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Content Writing vs. Copywriting: What’s the Difference?
Content creation is a vital part of digital marketing for any business regardless of its size or the industry they operate in. As the driving force behind all successful digital marketing campaigns such as search engine optimization (SEO), pay-per-click (PPC) advertising campaigns, and social media marketing (SMM), written content is vital for growing your business through additional leads and conversions. While each piece of content provides a new opportunity for your business to connect with prospective customers, not all forms of content creation are the same.
When it comes to writing for your business, content writing and copywriting are vital. While both are used in digital marketing campaigns, they have distinct purposes and characteristics that set them apart. If you use digital marketing to promote your business, it is worth knowing what the difference between content writing vs. copywriting is to ensure that you are striking the right balance between the two. As experts in search engine optimization and conversion rate optimization, the team at FirstPage Marketing knows how important it is for a business to invest in quality content wiring and copywriting. That’s why we’ve written a guide to help you understand the differences between each and what they can do for your business.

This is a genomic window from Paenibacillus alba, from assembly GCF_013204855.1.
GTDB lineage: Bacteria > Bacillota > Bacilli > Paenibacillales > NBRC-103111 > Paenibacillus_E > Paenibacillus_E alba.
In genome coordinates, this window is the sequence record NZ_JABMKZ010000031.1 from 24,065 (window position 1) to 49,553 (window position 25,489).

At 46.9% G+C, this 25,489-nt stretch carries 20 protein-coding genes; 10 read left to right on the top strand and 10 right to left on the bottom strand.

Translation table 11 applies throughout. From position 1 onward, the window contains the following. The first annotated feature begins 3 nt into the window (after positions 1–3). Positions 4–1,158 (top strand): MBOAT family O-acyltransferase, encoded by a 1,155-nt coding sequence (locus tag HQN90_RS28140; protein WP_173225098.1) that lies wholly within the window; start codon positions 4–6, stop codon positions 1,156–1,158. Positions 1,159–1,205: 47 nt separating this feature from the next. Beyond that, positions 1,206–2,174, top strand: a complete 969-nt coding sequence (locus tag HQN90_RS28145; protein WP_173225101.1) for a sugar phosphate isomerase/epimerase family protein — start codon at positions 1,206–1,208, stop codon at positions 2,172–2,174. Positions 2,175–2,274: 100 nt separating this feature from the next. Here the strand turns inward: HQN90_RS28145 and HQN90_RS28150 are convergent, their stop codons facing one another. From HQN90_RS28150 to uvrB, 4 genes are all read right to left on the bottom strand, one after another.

Learn why fresh content is important for your website.
4 Key Differences Between Content Writers and Copywriters
While both types of writers are focused on creating content that enhances your business, they differ in the following ways:
1. Copywriters Sell, Content Writers Inform
Content writing and copywriting are primarily distinguished from each other by their purpose. While content writing is designed to educate or entertain, copywriting—also abbreviated as “copy”—is designed to persuade. In short, a copywriter sells your brand and your products/services to your target audience while a content writer informs, educates, entertains, or instructs readers on a particular topic.
To word it differently, copy is what you will use to advertise, persuade, and make a sale. It’s essentially a sales pitch in writing. Content, on the other hand, does everything else. It attracts new readers through quality SEO practices, builds an audience, demonstrates your knowledge, builds trust in your brand, and lays the foundation for an eventual purchase.
2. Short-Form Copy vs. Long-Form Copy
Since it focuses on educating or entertaining, content writing typically results in longer content than copywriting. While you might be able to persuade readers to act by using just one or two sentences, educating or entertaining them will likely require a longer length. Depending on the topic, you may need to use anywhere from 500 to 2,500 words to provide all the information needed.
Copywriters write copy for:
- Online and hard-copy ads
- Slogans and taglines
- Email campaigns